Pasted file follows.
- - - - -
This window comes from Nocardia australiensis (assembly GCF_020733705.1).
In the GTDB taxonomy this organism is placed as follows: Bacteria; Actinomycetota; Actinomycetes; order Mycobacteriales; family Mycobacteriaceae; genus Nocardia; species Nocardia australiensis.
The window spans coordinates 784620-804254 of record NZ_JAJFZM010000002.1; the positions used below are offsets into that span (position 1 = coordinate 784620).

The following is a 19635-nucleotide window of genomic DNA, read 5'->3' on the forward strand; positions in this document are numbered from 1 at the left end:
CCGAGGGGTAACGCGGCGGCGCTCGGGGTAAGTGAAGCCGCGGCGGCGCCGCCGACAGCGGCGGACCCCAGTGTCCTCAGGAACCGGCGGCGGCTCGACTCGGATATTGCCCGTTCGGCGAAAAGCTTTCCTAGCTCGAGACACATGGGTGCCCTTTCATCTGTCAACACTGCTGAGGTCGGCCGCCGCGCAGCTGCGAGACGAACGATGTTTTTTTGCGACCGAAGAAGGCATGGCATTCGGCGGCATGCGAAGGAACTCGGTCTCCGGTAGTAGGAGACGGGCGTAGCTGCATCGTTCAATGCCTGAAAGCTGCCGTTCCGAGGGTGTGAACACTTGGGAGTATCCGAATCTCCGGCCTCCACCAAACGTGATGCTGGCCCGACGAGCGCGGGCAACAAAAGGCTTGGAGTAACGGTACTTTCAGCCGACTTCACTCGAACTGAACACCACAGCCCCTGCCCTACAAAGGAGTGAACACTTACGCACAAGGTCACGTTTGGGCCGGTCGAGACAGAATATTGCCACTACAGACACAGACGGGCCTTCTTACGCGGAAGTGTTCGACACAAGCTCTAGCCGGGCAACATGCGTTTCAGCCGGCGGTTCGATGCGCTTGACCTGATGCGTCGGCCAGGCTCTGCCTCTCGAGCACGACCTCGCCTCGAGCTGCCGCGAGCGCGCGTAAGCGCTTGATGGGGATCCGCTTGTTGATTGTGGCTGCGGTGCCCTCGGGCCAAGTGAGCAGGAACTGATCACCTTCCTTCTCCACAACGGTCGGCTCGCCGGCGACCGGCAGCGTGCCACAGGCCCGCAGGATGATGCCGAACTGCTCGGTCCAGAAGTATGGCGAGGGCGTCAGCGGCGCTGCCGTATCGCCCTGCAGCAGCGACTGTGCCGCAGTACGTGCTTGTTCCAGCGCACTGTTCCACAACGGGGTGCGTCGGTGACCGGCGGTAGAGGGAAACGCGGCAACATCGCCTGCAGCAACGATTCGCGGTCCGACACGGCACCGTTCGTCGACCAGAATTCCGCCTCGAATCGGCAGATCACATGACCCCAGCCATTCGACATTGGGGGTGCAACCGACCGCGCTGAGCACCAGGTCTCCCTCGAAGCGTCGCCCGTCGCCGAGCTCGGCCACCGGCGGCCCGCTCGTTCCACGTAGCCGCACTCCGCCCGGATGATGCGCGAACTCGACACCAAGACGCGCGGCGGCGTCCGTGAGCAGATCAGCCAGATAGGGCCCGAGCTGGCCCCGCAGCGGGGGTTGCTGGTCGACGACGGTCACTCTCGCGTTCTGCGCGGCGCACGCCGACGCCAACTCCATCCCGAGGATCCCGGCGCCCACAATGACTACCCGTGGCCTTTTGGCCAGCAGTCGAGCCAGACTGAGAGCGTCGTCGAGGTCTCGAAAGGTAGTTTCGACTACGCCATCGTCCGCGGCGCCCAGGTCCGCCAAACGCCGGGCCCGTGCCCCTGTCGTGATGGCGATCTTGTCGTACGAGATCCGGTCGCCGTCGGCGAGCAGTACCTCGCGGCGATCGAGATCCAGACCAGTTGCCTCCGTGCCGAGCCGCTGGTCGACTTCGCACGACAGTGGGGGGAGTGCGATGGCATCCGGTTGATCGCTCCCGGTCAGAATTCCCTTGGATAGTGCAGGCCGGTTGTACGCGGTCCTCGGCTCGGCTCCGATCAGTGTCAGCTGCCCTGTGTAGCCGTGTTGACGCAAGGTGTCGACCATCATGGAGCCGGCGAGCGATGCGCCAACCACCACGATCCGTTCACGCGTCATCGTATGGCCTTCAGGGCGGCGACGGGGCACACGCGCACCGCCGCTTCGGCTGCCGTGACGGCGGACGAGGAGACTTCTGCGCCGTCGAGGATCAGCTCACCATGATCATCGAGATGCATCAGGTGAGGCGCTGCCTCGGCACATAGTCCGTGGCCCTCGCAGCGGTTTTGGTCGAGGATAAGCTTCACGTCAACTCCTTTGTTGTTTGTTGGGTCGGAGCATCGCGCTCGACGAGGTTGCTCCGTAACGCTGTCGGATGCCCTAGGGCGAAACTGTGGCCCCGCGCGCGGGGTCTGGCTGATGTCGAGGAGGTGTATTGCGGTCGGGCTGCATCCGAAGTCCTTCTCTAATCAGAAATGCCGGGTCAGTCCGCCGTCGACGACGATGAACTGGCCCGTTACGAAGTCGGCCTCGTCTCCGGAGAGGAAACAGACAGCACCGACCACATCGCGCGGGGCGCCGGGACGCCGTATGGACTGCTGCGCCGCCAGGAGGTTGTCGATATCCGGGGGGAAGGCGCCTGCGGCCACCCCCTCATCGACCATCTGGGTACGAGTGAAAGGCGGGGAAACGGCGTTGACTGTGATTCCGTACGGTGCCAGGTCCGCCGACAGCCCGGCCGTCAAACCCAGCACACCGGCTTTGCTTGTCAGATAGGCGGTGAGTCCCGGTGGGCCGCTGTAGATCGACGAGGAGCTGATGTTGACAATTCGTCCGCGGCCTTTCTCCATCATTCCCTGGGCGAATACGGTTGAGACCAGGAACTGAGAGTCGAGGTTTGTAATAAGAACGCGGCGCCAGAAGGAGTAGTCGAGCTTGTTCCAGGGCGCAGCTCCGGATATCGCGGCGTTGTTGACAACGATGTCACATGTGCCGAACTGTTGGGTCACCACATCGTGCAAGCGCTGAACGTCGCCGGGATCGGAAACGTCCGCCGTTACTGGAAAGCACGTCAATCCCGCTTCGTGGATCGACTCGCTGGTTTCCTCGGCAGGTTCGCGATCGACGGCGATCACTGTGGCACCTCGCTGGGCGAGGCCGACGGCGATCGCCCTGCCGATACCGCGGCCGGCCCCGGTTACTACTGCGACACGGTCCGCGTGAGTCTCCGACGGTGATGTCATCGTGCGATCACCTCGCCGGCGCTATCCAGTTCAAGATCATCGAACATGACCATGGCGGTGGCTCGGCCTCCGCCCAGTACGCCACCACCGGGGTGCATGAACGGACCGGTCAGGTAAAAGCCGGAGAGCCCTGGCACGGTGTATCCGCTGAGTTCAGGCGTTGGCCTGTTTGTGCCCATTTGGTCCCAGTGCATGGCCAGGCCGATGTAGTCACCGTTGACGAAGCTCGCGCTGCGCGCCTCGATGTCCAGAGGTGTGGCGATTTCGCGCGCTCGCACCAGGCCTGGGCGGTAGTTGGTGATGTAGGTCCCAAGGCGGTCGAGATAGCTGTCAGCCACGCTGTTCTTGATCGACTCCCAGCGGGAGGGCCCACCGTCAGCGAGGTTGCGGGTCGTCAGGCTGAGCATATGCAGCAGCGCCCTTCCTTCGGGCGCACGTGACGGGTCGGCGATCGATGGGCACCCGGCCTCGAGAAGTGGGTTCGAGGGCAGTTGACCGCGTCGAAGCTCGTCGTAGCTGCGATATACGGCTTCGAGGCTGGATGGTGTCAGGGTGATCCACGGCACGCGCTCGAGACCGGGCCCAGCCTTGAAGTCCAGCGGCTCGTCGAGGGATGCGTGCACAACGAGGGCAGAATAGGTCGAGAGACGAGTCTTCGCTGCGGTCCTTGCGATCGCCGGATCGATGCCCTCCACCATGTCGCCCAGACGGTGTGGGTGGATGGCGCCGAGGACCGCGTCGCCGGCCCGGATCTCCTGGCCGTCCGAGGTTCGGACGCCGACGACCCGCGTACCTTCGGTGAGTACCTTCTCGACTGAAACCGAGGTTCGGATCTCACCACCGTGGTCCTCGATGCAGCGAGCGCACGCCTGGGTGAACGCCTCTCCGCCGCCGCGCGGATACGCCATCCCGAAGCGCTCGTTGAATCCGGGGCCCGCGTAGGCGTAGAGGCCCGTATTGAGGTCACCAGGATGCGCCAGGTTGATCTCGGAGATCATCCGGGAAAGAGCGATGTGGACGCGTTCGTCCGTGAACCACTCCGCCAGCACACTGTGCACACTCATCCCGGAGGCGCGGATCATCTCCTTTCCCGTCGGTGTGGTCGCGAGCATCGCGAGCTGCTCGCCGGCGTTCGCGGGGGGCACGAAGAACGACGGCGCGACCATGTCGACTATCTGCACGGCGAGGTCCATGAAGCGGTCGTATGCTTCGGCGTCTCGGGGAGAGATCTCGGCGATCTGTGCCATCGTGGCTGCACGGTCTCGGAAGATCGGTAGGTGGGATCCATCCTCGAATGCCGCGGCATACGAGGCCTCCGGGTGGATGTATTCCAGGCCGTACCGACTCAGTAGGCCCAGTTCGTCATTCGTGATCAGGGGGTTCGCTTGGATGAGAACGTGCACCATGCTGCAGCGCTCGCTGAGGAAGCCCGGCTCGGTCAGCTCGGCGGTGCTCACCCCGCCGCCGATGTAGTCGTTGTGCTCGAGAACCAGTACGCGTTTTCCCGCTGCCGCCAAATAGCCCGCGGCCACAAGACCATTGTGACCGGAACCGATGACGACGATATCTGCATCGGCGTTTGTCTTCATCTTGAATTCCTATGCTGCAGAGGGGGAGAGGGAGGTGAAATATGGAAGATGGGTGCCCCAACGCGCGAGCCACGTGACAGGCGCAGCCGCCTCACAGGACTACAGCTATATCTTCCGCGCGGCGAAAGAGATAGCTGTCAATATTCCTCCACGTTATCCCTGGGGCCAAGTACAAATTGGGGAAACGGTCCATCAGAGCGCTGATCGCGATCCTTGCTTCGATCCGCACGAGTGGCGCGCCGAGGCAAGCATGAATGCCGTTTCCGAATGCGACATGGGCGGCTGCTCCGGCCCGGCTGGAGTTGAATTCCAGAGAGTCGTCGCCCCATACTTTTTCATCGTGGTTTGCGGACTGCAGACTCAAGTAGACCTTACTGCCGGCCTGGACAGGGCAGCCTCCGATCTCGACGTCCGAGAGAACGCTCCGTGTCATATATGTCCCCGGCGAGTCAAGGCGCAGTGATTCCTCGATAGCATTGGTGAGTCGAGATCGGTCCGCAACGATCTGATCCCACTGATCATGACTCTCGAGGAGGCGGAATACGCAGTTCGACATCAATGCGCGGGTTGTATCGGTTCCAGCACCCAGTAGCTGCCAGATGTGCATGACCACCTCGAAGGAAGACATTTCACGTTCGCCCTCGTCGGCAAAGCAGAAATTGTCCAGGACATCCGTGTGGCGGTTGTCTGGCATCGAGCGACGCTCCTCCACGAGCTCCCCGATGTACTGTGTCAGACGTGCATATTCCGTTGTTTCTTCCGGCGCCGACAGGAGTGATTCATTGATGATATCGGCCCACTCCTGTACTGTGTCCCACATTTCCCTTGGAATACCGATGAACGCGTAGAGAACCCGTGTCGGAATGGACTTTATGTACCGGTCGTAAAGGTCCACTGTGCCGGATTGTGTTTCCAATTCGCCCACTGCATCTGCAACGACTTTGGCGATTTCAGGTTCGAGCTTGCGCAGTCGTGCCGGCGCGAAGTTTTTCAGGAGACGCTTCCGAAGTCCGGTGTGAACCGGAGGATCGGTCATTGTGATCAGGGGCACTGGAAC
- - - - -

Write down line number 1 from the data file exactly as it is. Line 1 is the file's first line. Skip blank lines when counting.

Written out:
This window comes from Nocardia australiensis (assembly GCF_020733705.1).